2017 Hyundai Kona UK review – price, specs and release date
The Hyundai Kona is the Korean firm's third and smallest SUV for the UK. Does it deserve to be the best-selling?...
Priced from £16,195 Release date November 2017
After a year jam-packed with new examples, it’s fair to say What Car? is looking more like What Small SUV? of late. Ultimately, UK car buyers want them and car manufacturers are only too happy to jack up the traditional hatchback in search of sales.
The Hyundai Kona is the latest to grace our website. Although it doesn’t look like one, it’s best to think of it as a raised i20, Hyundai’s small car. That makes it very much a small SUV, rivalling cars such as the Renault Captur, Seat Arona and Citroën C3 Aircross.
Initially, you’ll be able to buy a 118bhp 1.0-litre turbocharged three-cylinder petrol with a six-speed manual gearbox or a turbocharged 175bhp 1.6 petrol with a seven-speed auto. Next year, a 1.6 diesel will join the range, as well as a pure-electric model.
So, in a class that's growing by the month but has yet to produce a truly outstanding car, has Hyundai done enough with the Kona to lead the charge?
2017 Hyundai Kona on the road
We've tried the probable best-seller, the 1.0 T-GDI petrol, which feels comfortable pulling itself around town but certainly never feels outright quick, especially on the motorway among faster traffic. A big part of the problem is its relatively narrow band of shove – you're often changing down a gear in search of its sweet spot, but the power delivery always feels rather flat.
At least the Kona's manual gearshift is fairly slick and the little 1.0-litre engine remains decently quiet and vibration-free even when pushed hard – something you'll be doing more than you'd like.
We also had a go in the 1.6-litre petrol with the automatic gearbox and all-wheel drive. The power hike over the 1.0-litre is noticeable, so the 1.6 is certainly the engine to go for if you plan on doing regular long motorway journeys. However, the 1.0-litre is the better option if you mostly drive in town.
The Kona doesn't feel particularly agile. Its steering lacks communication (although the same can be said of all its rivals), but there is at least more consistent weight to it compared with other cars in the class. Around town, it’s perhaps a bit too heavy, but it helps to make it feel stable at higher speeds.
The steering does feel slow, though, and there's some body lean in bends – all of this makes for a pretty uninspiring car to thread along a country B-road at speed. In the class, though, it is one of the better-handling cars. It isn’t quite up there with the more impressive Kia Stonic or Arona, but it is more satisfying to drive than the Captur and C3 Aircross.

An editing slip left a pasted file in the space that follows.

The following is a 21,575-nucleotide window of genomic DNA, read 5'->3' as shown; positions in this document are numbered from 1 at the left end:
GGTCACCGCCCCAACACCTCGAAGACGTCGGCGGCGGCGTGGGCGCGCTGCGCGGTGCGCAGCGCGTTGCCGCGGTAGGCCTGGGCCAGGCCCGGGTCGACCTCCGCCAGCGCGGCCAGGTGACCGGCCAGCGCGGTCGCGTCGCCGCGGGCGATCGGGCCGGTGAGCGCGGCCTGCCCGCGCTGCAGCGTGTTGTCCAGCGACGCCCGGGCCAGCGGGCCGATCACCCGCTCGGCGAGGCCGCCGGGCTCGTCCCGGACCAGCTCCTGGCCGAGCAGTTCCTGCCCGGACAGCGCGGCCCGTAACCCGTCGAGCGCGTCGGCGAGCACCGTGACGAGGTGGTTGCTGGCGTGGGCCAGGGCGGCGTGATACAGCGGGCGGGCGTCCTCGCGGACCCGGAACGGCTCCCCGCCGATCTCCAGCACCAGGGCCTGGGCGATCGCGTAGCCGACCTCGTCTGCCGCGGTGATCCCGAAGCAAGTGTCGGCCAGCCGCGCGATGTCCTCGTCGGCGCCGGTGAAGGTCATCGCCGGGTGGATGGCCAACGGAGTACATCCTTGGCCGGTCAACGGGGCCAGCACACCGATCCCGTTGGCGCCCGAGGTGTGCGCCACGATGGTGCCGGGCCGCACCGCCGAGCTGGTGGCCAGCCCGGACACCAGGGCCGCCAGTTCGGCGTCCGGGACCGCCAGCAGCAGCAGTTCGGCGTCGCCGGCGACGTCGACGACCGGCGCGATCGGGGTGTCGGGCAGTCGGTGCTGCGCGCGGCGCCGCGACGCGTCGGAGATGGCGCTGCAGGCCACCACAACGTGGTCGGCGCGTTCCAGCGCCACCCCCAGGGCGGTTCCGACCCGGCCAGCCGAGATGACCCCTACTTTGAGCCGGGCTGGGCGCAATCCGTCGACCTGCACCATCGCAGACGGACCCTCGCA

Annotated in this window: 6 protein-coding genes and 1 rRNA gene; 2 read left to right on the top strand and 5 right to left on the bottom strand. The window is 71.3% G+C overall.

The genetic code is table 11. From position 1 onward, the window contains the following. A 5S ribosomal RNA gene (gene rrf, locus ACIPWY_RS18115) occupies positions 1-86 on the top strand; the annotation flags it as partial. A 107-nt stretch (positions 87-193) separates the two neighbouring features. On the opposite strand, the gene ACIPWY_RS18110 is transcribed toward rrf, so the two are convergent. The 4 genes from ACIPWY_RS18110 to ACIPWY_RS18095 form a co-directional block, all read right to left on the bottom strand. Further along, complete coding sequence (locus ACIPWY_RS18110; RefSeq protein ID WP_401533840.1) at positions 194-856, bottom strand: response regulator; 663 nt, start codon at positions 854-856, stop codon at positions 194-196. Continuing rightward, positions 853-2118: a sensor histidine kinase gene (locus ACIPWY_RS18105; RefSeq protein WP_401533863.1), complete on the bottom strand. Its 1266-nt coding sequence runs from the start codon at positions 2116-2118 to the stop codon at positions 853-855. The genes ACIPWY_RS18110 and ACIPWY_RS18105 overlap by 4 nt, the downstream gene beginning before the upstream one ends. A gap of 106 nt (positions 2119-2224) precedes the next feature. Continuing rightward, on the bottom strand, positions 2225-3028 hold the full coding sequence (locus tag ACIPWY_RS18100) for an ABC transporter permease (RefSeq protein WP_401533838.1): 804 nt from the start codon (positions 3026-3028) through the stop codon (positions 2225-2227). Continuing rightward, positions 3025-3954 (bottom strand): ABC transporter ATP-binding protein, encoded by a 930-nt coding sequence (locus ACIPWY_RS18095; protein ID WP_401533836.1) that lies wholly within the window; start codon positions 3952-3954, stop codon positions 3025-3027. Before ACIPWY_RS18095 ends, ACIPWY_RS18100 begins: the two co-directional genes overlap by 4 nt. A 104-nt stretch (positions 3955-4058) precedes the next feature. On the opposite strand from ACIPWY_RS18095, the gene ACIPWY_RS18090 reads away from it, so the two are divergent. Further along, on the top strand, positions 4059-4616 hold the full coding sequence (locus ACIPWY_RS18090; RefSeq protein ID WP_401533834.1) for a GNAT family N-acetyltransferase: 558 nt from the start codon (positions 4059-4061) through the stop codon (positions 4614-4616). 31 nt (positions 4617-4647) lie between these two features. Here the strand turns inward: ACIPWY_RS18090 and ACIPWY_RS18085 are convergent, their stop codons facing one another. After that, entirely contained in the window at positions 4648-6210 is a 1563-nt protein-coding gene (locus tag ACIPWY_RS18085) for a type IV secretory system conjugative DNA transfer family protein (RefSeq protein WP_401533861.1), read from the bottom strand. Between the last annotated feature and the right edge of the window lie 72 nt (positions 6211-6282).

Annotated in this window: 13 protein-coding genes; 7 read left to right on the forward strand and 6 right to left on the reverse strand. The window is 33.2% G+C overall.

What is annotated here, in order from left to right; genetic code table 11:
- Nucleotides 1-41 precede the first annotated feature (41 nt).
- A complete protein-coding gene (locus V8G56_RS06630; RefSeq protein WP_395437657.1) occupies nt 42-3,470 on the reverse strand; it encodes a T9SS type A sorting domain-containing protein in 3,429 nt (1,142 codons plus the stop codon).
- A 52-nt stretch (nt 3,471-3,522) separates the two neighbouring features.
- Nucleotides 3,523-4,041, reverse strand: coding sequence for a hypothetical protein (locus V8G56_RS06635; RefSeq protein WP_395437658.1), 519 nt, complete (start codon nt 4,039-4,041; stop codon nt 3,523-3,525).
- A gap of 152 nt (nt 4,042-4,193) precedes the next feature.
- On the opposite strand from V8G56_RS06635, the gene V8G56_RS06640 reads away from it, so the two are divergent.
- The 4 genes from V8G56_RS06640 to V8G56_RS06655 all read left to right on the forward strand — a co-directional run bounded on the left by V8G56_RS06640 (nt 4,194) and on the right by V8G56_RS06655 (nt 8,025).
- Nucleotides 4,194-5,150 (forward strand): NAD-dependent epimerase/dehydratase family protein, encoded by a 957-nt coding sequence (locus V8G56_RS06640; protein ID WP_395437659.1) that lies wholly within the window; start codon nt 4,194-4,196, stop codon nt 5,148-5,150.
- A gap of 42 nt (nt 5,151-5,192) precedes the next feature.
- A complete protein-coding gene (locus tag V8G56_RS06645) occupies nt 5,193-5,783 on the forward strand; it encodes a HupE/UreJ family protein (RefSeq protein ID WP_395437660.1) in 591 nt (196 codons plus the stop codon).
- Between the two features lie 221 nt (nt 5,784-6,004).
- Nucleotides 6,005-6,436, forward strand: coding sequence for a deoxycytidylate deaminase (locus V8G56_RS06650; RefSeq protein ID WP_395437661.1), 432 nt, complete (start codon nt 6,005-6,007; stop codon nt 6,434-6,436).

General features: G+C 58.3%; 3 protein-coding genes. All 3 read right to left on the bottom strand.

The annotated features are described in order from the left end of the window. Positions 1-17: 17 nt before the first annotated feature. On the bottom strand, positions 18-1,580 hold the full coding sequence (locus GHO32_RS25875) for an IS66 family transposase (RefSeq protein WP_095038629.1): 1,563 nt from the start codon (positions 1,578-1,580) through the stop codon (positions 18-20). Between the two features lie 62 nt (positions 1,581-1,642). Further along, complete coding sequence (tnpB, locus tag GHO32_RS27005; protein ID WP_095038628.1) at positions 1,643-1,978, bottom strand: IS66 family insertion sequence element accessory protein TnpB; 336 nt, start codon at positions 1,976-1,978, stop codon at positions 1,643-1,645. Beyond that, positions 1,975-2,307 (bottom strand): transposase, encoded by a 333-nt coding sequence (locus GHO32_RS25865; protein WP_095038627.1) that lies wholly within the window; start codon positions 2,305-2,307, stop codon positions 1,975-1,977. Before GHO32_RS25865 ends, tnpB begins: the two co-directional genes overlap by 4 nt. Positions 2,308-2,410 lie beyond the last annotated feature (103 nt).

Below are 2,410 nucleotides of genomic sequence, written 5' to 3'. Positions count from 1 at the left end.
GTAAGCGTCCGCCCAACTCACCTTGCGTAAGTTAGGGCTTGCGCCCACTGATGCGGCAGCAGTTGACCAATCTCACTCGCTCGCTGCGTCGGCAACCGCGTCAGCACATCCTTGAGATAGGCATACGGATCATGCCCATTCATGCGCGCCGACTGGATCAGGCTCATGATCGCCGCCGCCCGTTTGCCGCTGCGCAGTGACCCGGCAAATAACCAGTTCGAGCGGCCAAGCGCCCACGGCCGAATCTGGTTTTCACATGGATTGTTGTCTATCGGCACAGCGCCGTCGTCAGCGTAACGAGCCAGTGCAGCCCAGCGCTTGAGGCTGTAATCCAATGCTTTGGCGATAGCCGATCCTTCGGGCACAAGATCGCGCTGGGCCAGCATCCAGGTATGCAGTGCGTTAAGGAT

The Kona's ride isn’t quite spot-on, either. On Hyundai’s 18in wheels, it’s especially brittle and struggles to settle down at all speeds, thumping over ruts and bumps. The ride on 17in wheels is better, feeling more settled at speed on the motorway than the larger ones, although at low speeds it can still become a little busy.
2017 Hyundai Kona interior
The Kona's fundamental driving position is good. The seat is set at a natural height and has a decent range of adjustment; so, too, does the steering wheel. This means drivers of all sizes should be able to get comfortable. There's also good space for a couple of tall adults in the fronts.
The rear seats will be a squeeze for another couple of tall occupants, though, and three would be uncomfortable. While no car in this class is truly spacious in the back, the C3 Aircross, Captur and Arona all have roomier rear quarters.
The Kona's boot is nothing to write home about, either. At 334 litres, it looks stingy next to the above rivals, while the Captur also gets folding and sliding rears seats rather than the Kona's fixed 60/40 split-folding arrangement.
However, Hyundai is taking personalisation seriously, offering interior trim colours to match the car's exterior and quirky touches such as matching seatbelts. Quality, too, is a good effort, with lots of soft plastics, slick switches and a generally solid feel to the dashboard's construction (if not an inspiring design).
Hyundai's infotainment system, while obviously surpassed by more expensive models, is among the best in class. Entry-level versions get a 5.0in monochrome display, a DAB radio and Bluetooth, while the mid-range system is a 7.0in colour touchscreen, with Apple CarPlay and Android Auto smartphone mirroring included.
We also tried the range-topping 8.0in touchscreen system, which adds sat-nav. It has impressive clarity, good reaction times and is easy to navigate, even if the sat-nav can sometimes be a little slow to keep up on the move. Wireless smartphone charging (for certain phones) is standard on more expensive trims.
Equipment-wise, Hyundai throws in features such as 16in alloy wheels, air-con, cruise control, electric front and rear windows and automatic emergency braking as standard on entry-level S cars. SE trim adds 17in alloys, LED daytime running lights, automatic headlights, rear parking sensors and rear camera, while next-level Premium cars add 18in wheels, climate control and keyless start and entry.
Finally, Premium SE and Premium GT (the latter only available with the 1.6-litre petrol) get extra safety kit, a head-up display and those quirky interior colour accents.